Women in rural Kenya face tremendous burden in accessing care given the constraints of the weak health system that serves them. Some of my most difficult memories include a woman who delivered at home with a traditional birth attendant (still very common) who presented to a local health center after bleeding heavily due to a retained placenta. She was referred to KDH, a long journey on unpaved roads, very weak, only to find that the hospital’s blood bank had no blood. Another patient with twins, a high-risk pregnancy that in high income countries would be taken care of by specialist doctors, delivered one twin at a local health center (likely with a midwife with no additional support), only to have the second twin be “retained” (meaning they could not be delivered). The patient also undertook a long journey to KDH, with minimal pain medication, in second stage of labor, for a higher level of care.

There were also tremendous experiences of good outcomes against all odds. A high risk twin pregnancy that I participated in delivering via cesarean section, in a “bare bones” operating room, who also had received minimal care and made it to 35 weeks gestation, two gorgeous and well grown female infants. They did well and went home.

The highlights of my time at KDH include engaging with patients and helping them understand their care, as well as working alongside Kenyan health providers and understanding their perspective as practitioners in a stretched, and weak health system. Patients are incredibly appreciative of care they receive from their providers, and it was an honor for me to be part of these important moments of their lives. Being able to converse in Swahili with patients was an added bonus!

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It was also incredibly satisfying engaging with local providers to understand their perspectives, challenges and motivations. In the pursuit of health equity, human resources for health is a crucial component. The Global Health community has a lot of work to do as far as understanding the needs of health care providers who work in these low resource settings, and how best we can support them, and keep them providing these crucial services. I was incredibly inspired by a young medical intern I worked with, Dr. Ramtai. Only 24 years old, he would be on call during the whole weekend covering the whole hospital, all the wards, with the support of a Medical Doctor who isn’t physically present. Dr. Ramtai would respond to the asthmatic child in the pediatrics ward in distress (with suboptimal oxygen and nebulizers), the accident victim who needs an emergent surgical debridement, or the emergencies in the labor ward. He and others like him are the unsung heroes of Global Health and the fight for health equity!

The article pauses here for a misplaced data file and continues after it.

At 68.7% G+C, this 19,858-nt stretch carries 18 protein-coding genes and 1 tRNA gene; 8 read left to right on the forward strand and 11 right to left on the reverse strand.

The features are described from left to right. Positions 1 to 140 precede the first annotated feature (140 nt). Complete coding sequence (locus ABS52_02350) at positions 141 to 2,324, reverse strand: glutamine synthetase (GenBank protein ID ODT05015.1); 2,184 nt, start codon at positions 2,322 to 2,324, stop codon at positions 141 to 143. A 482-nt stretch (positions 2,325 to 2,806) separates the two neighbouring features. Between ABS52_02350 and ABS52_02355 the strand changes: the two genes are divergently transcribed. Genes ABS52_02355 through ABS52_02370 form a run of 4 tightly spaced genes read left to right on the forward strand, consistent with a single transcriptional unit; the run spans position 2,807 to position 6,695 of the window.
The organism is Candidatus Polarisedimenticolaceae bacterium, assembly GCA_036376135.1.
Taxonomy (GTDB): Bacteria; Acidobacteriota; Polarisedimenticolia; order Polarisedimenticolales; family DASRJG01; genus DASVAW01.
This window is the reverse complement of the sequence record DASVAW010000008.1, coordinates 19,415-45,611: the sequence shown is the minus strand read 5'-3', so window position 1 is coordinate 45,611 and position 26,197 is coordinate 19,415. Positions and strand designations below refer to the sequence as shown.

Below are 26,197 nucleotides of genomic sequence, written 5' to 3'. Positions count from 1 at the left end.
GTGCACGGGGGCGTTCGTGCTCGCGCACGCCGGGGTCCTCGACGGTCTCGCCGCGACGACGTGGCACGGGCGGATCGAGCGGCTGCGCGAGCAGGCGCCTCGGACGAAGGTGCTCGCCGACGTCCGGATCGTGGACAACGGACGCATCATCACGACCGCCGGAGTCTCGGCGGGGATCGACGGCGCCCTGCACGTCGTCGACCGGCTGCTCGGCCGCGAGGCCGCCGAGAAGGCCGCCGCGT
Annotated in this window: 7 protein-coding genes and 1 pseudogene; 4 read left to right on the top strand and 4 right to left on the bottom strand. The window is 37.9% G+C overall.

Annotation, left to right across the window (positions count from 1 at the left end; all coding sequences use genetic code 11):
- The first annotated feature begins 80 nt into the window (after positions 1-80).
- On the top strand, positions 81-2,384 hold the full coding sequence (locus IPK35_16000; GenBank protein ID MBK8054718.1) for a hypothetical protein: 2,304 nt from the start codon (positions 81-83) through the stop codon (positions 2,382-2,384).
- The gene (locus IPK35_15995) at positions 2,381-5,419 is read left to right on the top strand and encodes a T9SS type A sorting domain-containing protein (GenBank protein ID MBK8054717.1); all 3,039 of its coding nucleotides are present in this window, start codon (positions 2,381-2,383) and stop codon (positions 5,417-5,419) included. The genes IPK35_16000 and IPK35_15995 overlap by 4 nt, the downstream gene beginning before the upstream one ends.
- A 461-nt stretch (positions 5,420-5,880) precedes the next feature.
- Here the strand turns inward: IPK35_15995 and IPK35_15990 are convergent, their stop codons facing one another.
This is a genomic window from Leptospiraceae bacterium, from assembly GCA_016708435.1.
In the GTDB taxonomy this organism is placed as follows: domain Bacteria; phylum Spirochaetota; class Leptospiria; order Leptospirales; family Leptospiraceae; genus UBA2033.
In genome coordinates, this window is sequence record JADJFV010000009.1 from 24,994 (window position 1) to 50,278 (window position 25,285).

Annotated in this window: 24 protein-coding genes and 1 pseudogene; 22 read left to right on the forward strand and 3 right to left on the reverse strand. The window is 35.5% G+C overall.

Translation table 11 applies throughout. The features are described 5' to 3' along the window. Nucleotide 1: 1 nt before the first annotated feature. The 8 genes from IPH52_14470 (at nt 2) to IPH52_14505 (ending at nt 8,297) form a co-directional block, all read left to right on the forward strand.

I am incredibly grateful to Kaiser Global Health for the support during this elective time. It was affirming of my goal to spend my career pursuing equity in women’s health through research, clinical care and advocacy.

References

https://afya360.co.ke/health-facility/kapenguria-district-hospital/3132

Human Resources for Health — http://www.nejm.org/doi/full/10.1056/NEJMsr1302176#t=article

Who Lives and Who Dies? The most important lessons from decades of global health care. Paul Farmer.Slate.com.  http://www.slate.com/articles/health_and_science/medical_examiner/2015/03/global_public_health_development_goals_paul_farmer_on_who_lives_and_who.html

This Post Has One Comment

  1. Hello Dr. Mungo. I am writing a memoir about working in Kapenguria in 1981. I came through Operation Crossroads Africa for the summer and worked in the hospital taking the daily census and in the maternity ward. I see many of the same problems in 1981 are still problems today. The picture of the hospital is so familiar. When I was there the generator hadn’t been hooked up because of some political business in Nairobi – someone didn’t get paid off. I am stunned to find this – just looking for additional info for my memoir. My time in Kapenguria changed my life as I know it is changing yours. All best, Barbara Clarke – Bellingham, WA – October 10, 2018